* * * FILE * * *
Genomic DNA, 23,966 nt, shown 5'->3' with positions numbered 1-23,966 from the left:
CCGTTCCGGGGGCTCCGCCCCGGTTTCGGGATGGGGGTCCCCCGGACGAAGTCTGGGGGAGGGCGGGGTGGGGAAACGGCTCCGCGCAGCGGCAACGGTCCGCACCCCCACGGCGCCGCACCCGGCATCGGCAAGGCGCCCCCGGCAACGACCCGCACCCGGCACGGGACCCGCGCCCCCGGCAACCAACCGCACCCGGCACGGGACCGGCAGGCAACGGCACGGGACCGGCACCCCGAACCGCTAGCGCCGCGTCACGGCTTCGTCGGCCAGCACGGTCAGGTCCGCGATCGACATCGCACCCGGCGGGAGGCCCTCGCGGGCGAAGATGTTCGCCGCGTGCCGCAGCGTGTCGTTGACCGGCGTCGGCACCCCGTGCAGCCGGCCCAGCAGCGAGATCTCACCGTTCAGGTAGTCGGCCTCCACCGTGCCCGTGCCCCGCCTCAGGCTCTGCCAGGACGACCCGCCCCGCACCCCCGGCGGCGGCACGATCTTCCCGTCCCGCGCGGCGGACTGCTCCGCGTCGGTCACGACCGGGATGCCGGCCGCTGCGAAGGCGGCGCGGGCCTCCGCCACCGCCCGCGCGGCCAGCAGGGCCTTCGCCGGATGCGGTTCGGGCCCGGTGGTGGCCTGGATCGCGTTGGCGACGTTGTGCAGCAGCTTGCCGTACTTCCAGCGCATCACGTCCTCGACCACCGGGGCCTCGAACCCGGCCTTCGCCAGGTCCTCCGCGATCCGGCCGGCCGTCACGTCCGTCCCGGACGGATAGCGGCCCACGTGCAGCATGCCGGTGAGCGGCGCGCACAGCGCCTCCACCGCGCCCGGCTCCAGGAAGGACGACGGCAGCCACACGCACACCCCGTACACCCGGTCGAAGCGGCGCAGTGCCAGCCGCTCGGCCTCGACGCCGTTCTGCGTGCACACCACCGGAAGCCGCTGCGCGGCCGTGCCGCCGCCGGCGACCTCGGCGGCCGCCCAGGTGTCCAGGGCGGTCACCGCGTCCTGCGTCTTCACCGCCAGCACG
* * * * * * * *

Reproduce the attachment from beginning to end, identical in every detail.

Genomic DNA, 23,966 nt, shown 5'->3' with positions numbered 1-23,966 from the left:
CCGTTCCGGGGGCTCCGCCCCGGTTTCGGGATGGGGGTCCCCCGGACGAAGTCTGGGGGAGGGCGGGGTGGGGAAACGGCTCCGCGCAGCGGCAACGGTCCGCACCCCCACGGCGCCGCACCCGGCATCGGCAAGGCGCCCCCGGCAACGACCCGCACCCGGCACGGGACCCGCGCCCCCGGCAACCAACCGCACCCGGCACGGGACCGGCAGGCAACGGCACGGGACCGGCACCCCGAACCGCTAGCGCCGCGTCACGGCTTCGTCGGCCAGCACGGTCAGGTCCGCGATCGACATCGCACCCGGCGGGAGGCCCTCGCGGGCGAAGATGTTCGCCGCGTGCCGCAGCGTGTCGTTGACCGGCGTCGGCACCCCGTGCAGCCGGCCCAGCAGCGAGATCTCACCGTTCAGGTAGTCGGCCTCCACCGTGCCCGTGCCCCGCCTCAGGCTCTGCCAGGACGACCCGCCCCGCACCCCCGGCGGCGGCACGATCTTCCCGTCCCGCGCGGCGGACTGCTCCGCGTCGGTCACGACCGGGATGCCGGCCGCTGCGAAGGCGGCGCGGGCCTCCGCCACCGCCCGCGCGGCCAGCAGGGCCTTCGCCGGATGCGGTTCGGGCCCGGTGGTGGCCTGGATCGCGTTGGCGACGTTGTGCAGCAGCTTGCCGTACTTCCAGCGCATCACGTCCTCGACCACCGGGGCCTCGAACCCGGCCTTCGCCAGGTCCTCCGCGATCCGGCCGGCCGTCACGTCCGTCCCGGACGGATAGCGGCCCACGTGCAGCATGCCGGTGAGCGGCGCGCACAGCGCCTCCACCGCGCCCGGCTCCAGGAAGGACGACGGCAGCCACACGCACACCCCGTACACCCGGTCGAAGCGGCGCAGTGCCAGCCGCTCGGCCTCGACGCCGTTCTGCGTGCACACCACCGGAAGCCGCTGCGCGGCCGTGCCGCCGCCGGCGACCTCGGCGGCCGCCCAGGTGTCCAGGGCGGTCACCGCGTCCTGCGTCTTCACCGCCAGCACG